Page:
16. @Acadia, the short answer - nope. There is no automated way of doing this. You're probably best off using the Framing Member tool in the Detailing toolset. Here you can use it in wood framing mode and create a 2x header or steel framing mode and define a "W" shape or "L". You can also create custom shapes for it to use to simulate engineered "I" joists... Wes
  17. @PO4, yup, Rhino has some nice features and is a pretty complete modeler! Wes
  18. @milezee, i've also put in an Enhancement Request to be able to import Rhino's layers, similar to how we can import layers from a .dwg. Wes
  19. @Kane - you can also use the "shuttle file" approach where you import the .dwg into a blank VW file, then save that file as "Source". Then open your working file and REFERENCE the Source file into your working file. This way you won't get all their classes/layers in your working file. This avoids having to do any mapping at all. Another benefit is if/when the .dwg info needs to be updated. Just re-import the .dwg into the Source file, save it, then in your working file, update the Reference. Wes
  20. I think of these things as Legends - be they window types, door leaf types, door frame types, wall (partition) types (both plan and section), etc, etc. There is a workflow that uses viewports and places an object whereupon you can both dimension it and add notes (required and something the "Images in worksheets" isn't capable of). It's a bit manual .... It's a good one for the WISH LIST Wes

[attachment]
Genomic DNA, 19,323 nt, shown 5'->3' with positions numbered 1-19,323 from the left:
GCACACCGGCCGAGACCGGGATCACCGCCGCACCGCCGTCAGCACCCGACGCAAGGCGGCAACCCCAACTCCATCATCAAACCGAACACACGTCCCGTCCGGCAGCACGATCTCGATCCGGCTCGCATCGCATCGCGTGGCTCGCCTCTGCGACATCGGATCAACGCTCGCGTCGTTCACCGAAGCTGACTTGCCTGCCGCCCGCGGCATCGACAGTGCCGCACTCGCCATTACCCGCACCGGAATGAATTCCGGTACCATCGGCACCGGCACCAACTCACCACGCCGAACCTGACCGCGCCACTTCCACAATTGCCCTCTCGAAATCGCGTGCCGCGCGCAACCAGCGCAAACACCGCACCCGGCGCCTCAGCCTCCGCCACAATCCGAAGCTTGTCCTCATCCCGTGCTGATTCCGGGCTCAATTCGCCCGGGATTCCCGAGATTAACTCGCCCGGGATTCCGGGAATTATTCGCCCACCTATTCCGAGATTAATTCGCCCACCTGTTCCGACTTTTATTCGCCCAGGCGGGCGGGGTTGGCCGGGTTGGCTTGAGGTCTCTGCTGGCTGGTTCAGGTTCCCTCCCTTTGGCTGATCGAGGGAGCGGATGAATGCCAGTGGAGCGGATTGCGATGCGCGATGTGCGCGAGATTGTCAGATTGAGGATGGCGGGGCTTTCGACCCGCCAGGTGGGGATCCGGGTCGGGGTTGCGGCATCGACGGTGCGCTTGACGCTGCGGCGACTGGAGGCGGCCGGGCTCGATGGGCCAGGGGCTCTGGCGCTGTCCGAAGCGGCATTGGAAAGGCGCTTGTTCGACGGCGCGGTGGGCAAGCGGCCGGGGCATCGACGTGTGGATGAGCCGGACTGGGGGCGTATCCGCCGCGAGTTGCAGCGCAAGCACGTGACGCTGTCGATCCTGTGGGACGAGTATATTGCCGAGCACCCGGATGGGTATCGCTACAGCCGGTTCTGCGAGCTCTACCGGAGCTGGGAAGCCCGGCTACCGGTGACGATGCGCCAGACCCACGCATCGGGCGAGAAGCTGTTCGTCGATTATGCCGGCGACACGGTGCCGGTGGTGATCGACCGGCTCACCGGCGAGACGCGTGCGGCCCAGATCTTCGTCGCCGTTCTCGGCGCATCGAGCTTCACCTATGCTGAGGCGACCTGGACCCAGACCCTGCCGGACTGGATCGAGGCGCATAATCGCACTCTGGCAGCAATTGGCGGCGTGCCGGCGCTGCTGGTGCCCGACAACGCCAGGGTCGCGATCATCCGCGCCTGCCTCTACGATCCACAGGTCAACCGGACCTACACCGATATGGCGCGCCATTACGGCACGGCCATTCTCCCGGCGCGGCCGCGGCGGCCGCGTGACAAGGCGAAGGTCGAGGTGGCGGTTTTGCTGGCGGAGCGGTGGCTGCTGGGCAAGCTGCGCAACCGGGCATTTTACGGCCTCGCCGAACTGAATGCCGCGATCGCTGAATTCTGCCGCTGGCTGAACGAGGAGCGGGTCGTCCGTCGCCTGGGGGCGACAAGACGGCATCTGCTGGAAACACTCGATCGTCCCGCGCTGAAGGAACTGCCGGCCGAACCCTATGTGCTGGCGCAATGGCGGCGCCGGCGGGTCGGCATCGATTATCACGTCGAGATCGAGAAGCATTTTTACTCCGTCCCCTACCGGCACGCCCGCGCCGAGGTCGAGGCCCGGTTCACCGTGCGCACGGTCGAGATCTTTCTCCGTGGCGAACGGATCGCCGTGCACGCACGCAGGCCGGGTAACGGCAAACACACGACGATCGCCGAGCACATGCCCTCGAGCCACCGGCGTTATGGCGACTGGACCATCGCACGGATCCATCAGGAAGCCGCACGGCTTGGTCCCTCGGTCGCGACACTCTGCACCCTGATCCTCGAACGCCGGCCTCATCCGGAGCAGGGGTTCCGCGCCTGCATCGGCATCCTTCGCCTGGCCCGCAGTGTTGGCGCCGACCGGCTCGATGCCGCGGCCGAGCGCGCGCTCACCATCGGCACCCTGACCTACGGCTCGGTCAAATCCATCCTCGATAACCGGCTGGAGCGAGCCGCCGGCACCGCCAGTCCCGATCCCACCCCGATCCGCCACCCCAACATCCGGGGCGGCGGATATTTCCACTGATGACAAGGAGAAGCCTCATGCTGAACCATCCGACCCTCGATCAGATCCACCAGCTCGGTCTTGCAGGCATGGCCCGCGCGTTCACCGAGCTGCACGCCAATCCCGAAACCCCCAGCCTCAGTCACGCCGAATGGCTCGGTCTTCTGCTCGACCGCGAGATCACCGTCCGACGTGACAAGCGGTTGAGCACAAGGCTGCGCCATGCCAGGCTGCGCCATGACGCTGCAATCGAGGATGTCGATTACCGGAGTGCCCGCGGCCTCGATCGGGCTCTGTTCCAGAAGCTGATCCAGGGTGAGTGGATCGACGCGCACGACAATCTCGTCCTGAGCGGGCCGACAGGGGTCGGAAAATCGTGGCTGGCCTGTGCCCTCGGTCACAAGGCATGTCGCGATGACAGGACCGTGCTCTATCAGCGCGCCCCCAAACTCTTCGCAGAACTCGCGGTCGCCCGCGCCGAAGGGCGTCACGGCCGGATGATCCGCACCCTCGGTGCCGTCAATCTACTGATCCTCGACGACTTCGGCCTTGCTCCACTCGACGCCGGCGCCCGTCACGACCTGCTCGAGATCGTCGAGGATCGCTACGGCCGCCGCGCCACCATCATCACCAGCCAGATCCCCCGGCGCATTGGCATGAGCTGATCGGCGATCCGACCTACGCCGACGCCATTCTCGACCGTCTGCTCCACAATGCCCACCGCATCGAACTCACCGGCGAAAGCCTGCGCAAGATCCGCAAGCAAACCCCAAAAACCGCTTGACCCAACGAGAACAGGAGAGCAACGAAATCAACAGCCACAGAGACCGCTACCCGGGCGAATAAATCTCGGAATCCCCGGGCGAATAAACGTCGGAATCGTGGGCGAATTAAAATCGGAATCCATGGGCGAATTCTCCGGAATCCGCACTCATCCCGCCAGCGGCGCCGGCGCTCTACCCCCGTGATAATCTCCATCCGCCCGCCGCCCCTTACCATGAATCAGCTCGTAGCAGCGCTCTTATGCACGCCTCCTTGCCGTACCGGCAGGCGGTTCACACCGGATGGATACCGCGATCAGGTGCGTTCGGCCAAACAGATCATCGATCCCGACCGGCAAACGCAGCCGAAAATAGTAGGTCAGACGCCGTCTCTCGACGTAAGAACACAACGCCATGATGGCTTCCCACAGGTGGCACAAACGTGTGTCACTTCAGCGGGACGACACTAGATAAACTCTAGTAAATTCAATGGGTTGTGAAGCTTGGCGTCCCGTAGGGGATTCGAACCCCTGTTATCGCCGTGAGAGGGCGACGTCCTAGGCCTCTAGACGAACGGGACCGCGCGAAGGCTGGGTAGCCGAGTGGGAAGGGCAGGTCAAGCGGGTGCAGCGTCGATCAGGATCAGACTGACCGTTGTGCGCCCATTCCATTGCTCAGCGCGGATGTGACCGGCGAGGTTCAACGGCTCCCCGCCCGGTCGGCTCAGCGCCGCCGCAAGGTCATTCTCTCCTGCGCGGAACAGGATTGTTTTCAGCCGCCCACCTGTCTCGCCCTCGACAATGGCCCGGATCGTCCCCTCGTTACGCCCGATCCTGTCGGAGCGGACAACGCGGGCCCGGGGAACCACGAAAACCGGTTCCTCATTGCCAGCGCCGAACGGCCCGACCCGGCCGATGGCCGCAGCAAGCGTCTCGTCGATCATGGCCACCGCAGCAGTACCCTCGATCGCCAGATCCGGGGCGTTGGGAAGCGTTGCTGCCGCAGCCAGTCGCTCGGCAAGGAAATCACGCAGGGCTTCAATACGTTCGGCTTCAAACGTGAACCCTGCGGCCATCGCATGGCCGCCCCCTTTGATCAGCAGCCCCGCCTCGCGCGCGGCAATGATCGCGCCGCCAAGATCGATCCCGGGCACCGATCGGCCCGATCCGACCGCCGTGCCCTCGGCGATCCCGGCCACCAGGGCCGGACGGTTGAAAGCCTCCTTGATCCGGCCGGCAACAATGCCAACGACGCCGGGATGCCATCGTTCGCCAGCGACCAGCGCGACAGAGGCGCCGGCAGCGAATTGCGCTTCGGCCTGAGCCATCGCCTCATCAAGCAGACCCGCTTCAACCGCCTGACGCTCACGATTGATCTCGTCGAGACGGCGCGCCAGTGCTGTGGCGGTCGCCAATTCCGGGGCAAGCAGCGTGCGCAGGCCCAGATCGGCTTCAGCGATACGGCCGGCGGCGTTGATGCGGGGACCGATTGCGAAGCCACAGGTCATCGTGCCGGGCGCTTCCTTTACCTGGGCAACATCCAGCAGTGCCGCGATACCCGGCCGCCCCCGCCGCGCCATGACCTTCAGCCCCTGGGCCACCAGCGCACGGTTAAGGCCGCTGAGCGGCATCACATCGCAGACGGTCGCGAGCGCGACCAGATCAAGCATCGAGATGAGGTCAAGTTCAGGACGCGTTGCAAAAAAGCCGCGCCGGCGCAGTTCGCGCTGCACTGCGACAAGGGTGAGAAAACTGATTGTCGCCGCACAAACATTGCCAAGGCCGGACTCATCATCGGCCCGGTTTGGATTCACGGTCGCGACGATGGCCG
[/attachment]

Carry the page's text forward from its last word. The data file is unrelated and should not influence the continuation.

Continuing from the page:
21. Now here's the REAL challenge - get the size of the cabinets to display in the format shown above (widthheight) no spaces, no dimension indication(s) Good luck!
  22. @Alan Woodwell, I use the Floor tool which is a hybrid so you can add a fill color wes
  23. @e_calabrese, Here's a little kitchen project I built as a demo file. I used the Cabinet tool(s) in the Furniture/Fixtures ToolSet and created styles so that the rails/stiles/hardware/ etc would stay consistent. As a rule, I use either the Floor tool or just a common extrude to create countertops - I find the countertop option that's part of the cabinet(s) to not quite get me what I want. I consider our cabinet tool to be a CONCEPTUAL cabinet maker that can give you a fair idea of what you have in mind - it does not have all the options of a complete cabinet line. I also modeled some objects like the crown around the cabinet tops and the KitcheAid & espresso machine came from 3D Warehouse. Feel free to email me wgardner@vectorworks.net Kitchen Complete 2020.vwx
  24. @KGreene You can also use the "Extract" command in the 3D tools...the default will give you a NURBS surface. If you don't like dealing with NURBS stuff, you can choose to have it extract a planar surface (either polygon or polyline). You can then reshape it and extrude it as required.